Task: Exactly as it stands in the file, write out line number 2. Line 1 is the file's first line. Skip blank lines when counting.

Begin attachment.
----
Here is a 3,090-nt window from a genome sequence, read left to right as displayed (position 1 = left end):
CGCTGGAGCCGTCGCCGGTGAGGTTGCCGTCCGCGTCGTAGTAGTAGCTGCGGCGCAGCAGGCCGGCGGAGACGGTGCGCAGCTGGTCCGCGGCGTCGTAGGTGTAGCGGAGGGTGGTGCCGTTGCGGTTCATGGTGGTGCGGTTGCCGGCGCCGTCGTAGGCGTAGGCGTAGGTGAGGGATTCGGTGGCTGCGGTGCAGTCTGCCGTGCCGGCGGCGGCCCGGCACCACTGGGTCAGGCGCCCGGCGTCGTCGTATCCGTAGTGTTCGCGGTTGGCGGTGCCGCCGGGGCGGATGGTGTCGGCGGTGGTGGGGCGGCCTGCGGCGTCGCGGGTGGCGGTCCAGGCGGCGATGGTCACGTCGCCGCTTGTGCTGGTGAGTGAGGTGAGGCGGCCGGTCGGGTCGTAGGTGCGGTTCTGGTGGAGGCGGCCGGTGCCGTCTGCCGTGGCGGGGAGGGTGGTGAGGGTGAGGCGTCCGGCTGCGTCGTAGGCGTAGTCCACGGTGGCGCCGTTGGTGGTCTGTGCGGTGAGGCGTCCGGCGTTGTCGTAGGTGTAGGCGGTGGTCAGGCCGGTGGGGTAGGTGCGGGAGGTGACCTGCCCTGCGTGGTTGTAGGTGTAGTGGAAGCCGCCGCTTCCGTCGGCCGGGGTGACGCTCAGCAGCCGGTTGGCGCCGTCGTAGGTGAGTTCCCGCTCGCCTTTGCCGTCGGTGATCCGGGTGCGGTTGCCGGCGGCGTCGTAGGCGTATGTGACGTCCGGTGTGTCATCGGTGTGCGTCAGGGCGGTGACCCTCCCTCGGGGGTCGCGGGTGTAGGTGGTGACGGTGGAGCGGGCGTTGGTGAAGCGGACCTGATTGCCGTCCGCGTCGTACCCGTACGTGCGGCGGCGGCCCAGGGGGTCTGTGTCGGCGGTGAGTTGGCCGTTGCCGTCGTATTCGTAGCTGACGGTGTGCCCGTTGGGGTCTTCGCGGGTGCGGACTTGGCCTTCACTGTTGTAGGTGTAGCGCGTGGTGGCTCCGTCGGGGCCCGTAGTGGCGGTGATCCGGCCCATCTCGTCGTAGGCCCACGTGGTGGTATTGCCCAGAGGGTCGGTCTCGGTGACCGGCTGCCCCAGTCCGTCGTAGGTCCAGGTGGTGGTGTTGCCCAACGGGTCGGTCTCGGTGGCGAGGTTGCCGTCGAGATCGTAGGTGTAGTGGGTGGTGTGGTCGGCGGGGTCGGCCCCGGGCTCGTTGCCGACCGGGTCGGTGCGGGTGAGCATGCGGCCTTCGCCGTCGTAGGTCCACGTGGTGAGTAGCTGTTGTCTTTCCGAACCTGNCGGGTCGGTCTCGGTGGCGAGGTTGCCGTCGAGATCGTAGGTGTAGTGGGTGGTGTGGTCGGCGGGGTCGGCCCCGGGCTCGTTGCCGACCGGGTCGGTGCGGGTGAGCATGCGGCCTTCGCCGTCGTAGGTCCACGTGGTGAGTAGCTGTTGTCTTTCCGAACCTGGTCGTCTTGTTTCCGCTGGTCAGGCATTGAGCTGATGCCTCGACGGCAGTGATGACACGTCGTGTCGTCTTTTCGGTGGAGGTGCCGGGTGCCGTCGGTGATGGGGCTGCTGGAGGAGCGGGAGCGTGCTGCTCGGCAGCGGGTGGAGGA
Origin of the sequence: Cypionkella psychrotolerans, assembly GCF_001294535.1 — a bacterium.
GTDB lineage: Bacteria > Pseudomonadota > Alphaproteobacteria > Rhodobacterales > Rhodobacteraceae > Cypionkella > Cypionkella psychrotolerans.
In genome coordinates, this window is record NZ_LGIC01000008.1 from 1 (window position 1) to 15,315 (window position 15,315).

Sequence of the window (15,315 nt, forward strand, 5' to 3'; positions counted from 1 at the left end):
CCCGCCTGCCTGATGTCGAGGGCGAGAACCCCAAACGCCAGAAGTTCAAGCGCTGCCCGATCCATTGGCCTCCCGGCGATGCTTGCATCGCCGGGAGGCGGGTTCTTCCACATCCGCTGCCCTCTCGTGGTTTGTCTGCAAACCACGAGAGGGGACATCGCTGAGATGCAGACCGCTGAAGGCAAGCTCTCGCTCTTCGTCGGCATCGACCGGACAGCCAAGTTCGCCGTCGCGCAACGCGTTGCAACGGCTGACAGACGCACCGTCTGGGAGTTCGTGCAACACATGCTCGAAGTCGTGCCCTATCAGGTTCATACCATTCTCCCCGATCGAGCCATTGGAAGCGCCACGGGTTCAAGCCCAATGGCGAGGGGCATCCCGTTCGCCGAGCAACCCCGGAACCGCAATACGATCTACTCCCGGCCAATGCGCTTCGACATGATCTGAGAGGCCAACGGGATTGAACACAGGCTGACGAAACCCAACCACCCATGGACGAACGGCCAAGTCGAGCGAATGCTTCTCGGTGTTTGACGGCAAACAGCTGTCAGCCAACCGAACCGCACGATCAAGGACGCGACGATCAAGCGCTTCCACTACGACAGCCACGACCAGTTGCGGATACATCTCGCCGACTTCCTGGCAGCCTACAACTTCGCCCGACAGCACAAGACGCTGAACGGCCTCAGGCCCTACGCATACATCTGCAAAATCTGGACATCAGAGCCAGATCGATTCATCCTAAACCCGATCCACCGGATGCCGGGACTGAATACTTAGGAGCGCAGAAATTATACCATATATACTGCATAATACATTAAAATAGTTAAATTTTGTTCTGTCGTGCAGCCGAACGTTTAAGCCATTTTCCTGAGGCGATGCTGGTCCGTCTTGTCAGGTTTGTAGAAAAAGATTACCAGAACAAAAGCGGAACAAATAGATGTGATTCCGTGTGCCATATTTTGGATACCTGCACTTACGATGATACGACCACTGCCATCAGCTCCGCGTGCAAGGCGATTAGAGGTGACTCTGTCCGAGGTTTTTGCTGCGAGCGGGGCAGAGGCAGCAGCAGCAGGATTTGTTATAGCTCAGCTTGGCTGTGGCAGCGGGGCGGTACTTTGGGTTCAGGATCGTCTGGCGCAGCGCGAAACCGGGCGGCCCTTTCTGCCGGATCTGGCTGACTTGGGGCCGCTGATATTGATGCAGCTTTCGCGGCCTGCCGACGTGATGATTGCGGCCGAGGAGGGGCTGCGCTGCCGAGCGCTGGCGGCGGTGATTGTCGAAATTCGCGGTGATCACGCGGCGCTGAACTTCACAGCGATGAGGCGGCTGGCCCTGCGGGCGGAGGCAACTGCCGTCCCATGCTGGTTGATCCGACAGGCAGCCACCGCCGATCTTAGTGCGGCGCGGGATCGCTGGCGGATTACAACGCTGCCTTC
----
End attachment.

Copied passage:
CGCTGGAGCCGTCGCCGGTGAGGTTGCCGTCCGCGTCGTAGTAGTAGCTGCGGCGCAGCAGGCCGGCGGAGACGGTGCGCAGCTGGTCCGCGGCGTCGTAGGTGTAGCGGAGGGTGGTGCCGTTGCGGTTCATGGTGGTGCGGTTGCCGGCGCCGTCGTAGGCGTAGGCGTAGGTGAGGGATTCGGTGGCTGCGGTGCAGTCTGCCGTGCCGGCGGCGGCCCGGCACCACTGGGTCAGGCGCCCGGCGTCGTCGTATCCGTAGTGTTCGCGGTTGGCGGTGCCGCCGGGGCGGATGGTGTCGGCGGTGGTGGGGCGGCCTGCGGCGTCGCGGGTGGCGGTCCAGGCGGCGATGGTCACGTCGCCGCTTGTGCTGGTGAGTGAGGTGAGGCGGCCGGTCGGGTCGTAGGTGCGGTTCTGGTGGAGGCGGCCGGTGCCGTCTGCCGTGGCGGGGAGGGTGGTGAGGGTGAGGCGTCCGGCTGCGTCGTAGGCGTAGTCCACGGTGGCGCCGTTGGTGGTCTGTGCGGTGAGGCGTCCGGCGTTGTCGTAGGTGTAGGCGGTGGTCAGGCCGGTGGGGTAGGTGCGGGAGGTGACCTGCCCTGCGTGGTTGTAGGTGTAGTGGAAGCCGCCGCTTCCGTCGGCCGGGGTGACGCTCAGCAGCCGGTTGGCGCCGTCGTAGGTGAGTTCCCGCTCGCCTTTGCCGTCGGTGATCCGGGTGCGGTTGCCGGCGGCGTCGTAGGCGTATGTGACGTCCGGTGTGTCATCGGTGTGCGTCAGGGCGGTGACCCTCCCTCGGGGGTCGCGGGTGTAGGTGGTGACGGTGGAGCGGGCGTTGGTGAAGCGGACCTGATTGCCGTCCGCGTCGTACCCGTACGTGCGGCGGCGGCCCAGGGGGTCTGTGTCGGCGGTGAGTTGGCCGTTGCCGTCGTATTCGTAGCTGACGGTGTGCCCGTTGGGGTCTTCGCGGGTGCGGACTTGGCCTTCACTGTTGTAGGTGTAGCGCGTGGTGGCTCCGTCGGGGCCCGTAGTGGCGGTGATCCGGCCCATCTCGTCGTAGGCCCACGTGGTGGTATTGCCCAGAGGGTCGGTCTCGGTGACCGGCTGCCCCAGTCCGTCGTAGGTCCAGGTGGTGGTGTTGCCCAACGGGTCGGTCTCGGTGGCGAGGTTGCCGTCGAGATCGTAGGTGTAGTGGGTGGTGTGGTCGGCGGGGTCGGCCCCGGGCTCGTTGCCGACCGGGTCGGTGCGGGTGAGCATGCGGCCTTCGCCGTCGTAGGTCCACGTGGTGAGTAGCTGTTGTCTTTCCGAACCTGNCGGGTCGGTCTCGGTGGCGAGGTTGCCGTCGAGATCGTAGGTGTAGTGGGTGGTGTGGTCGGCGGGGTCGGCCCCGGGCTCGTTGCCGACCGGGTCGGTGCGGGTGAGCATGCGGCCTTCGCCGTCGTAGGTCCACGTGGTGAGTAGCTGTTGTCTTTCCGAACCTGGTCGTCTTGTTTCCGCTGGTCAGGCATTGAGCTGATGCCTCGACGGCAGTGATGACACGTCGTGTCGTCTTTTCGGTGGAGGTGCCGGGTGCCGTCGGTGATGGGGCTGCTGGAGGAGCGGGAGCGTGCTGCTCGGCAGCGGGTGGAGGA